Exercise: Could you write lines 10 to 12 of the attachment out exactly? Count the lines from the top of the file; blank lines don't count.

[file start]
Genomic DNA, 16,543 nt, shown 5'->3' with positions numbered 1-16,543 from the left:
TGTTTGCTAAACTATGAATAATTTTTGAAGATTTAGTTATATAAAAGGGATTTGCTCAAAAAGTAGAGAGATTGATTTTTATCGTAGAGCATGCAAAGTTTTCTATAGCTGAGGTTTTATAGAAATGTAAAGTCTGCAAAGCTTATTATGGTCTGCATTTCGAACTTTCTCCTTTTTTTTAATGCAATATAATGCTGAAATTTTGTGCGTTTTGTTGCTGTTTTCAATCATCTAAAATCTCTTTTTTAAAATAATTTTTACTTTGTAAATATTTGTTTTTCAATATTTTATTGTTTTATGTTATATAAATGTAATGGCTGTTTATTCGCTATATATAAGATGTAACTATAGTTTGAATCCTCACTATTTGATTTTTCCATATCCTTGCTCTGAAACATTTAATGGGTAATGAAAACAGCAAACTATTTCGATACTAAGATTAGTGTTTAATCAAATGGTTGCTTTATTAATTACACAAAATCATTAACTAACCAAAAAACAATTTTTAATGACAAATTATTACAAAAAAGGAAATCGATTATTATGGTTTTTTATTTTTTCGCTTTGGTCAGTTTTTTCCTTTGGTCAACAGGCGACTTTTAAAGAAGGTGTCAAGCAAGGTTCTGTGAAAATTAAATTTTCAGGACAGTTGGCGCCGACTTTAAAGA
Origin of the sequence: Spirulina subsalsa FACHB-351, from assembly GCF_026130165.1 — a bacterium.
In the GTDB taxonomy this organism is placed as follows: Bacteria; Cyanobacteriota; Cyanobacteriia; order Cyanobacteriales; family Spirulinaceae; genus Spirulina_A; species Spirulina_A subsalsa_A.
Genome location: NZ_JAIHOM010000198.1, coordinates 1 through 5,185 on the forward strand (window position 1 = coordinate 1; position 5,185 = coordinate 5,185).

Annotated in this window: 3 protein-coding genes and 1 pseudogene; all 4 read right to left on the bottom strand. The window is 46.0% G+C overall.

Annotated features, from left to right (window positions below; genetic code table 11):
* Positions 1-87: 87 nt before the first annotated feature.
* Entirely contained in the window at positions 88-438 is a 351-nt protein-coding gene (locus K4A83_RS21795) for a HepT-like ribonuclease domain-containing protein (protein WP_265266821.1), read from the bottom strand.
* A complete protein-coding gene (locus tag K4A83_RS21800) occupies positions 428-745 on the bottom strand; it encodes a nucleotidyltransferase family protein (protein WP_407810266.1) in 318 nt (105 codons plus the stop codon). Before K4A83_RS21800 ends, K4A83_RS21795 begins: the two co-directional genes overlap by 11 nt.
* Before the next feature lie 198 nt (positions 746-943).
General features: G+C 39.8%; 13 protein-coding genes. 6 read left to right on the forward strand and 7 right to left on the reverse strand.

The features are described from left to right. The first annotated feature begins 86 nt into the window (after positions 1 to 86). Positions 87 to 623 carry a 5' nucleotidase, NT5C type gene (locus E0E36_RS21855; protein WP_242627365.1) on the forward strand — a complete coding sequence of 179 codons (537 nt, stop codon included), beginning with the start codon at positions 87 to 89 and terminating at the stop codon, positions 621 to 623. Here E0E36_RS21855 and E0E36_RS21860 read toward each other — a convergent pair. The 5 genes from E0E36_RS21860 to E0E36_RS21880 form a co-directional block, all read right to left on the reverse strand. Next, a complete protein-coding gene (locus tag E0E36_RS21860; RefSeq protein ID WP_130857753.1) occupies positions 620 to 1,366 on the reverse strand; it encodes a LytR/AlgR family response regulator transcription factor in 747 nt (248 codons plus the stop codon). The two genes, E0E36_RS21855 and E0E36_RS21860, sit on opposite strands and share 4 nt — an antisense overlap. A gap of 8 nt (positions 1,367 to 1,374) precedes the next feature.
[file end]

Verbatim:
* A complete protein-coding gene (locus tag K4A83_RS21800) occupies positions 428-745 on the bottom strand; it encodes a nucleotidyltransferase family protein (protein WP_407810266.1) in 318 nt (105 codons plus the stop codon). Before K4A83_RS21800 ends, K4A83_RS21795 begins: the two co-directional genes overlap by 11 nt.
* Before the next feature lie 198 nt (positions 746-943).
General features: G+C 39.8%; 13 protein-coding genes. 6 read left to right on the forward strand and 7 right to left on the reverse strand.